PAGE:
Modelling surface ozone during the 2003 heat wave in the UK

M. Vieno, A. J. Dore, D. S. Stevenson, R. Doherty, M. R. Heal, S. Reis, S. Hallsworth, L. Tarrason, P. Wind, D. Fowler, D. Simpson, M. A. Sutton
2009 Atmospheric Chemistry and Physics Discussions  
The EMEP4UK modelling system is a high resolution (5×5 km 2 ) application of the EMEP chemistrytransport model, designed for scientific and policy studies in the UK. We demonstrate the use and performance of the EMEP4UK system through the study of ground-level ozone (O 3 ) during the extreme August 2003 heat-wave. Meteorology is generated by the Weather Research and Forecast (WRF) model, nudged every six hours with reanalysis data. We focus on SE England, where hourly average O 3 reached up to
more » ... O 3 reached up to 140 ppb during the heat-wave. EMEP4UK accurately reproduces elevated O 3 and much of its day-to-day variability during the heat-wave. Key O 3 precursors, nitrogen dioxide and isoprene, are less well simulated, but show generally accurate diurnal cycles and concentrations to within a factor of ∼2-3 of observations. The modelled surface O 3 distribution has an intricate spatio-temporal structure, governed by a combination of meteorology, emissions and photochemistry. A series of sensitivity runs with the model are used to explore the factors that influenced O 3 levels during the heat-wave. Various factors appear to be important on different days and at different sites. Ozone imported from outside the model domain, especially the south, is very important on several days during the heat-wave, contributing up to 85 ppb. The effect of dry deposition is also important on several days. Modelled isoprene concentrations are generally best simulated if isoprene emissions are changed from the base emissions: typically doubled, but elevated by up to a factor of five on one hot Correspondence to: M. Vieno ( day. We found that accurate modelling of the exact positions of nitrogen oxide and volatile organic compound plumes is crucial for the successful simulation of O 3 at a particular time and location. Variations in temperature of ±5 K were found to have impacts on O 3 of typically less than ±10 ppb. Published by Copernicus Publications on behalf of the European Geosciences Union.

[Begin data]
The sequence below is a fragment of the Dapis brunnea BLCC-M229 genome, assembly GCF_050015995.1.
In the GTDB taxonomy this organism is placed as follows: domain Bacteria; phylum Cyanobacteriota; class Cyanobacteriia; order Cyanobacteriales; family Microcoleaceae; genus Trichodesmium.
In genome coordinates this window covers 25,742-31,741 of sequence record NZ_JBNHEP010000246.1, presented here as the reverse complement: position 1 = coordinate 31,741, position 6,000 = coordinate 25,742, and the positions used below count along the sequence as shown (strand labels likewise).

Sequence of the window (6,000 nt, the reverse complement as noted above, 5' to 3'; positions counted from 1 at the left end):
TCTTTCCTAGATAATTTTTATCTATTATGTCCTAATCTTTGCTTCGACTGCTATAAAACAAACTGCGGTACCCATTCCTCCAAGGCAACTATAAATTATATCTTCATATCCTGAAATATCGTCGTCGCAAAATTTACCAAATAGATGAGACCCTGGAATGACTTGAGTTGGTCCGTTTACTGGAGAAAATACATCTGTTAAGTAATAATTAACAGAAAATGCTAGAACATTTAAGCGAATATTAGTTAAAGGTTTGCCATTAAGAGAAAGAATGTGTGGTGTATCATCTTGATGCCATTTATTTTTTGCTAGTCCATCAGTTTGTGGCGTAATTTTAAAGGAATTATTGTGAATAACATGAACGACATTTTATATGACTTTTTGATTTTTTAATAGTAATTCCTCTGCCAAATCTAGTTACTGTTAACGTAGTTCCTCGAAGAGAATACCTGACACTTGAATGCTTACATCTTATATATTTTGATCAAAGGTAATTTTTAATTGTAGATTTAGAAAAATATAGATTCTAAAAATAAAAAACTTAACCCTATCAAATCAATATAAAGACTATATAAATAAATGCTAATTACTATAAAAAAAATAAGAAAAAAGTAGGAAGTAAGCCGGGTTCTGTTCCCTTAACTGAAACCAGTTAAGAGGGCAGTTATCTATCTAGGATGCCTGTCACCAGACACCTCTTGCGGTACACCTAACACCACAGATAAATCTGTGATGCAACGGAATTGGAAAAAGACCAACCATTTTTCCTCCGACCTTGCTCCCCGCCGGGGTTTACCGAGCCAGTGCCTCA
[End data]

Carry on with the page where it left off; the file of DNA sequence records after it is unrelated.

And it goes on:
doi:10.5194/acpd-9-19509-2009 fatcat:e3lkcqswhjcuhmacrz6xcqw3ge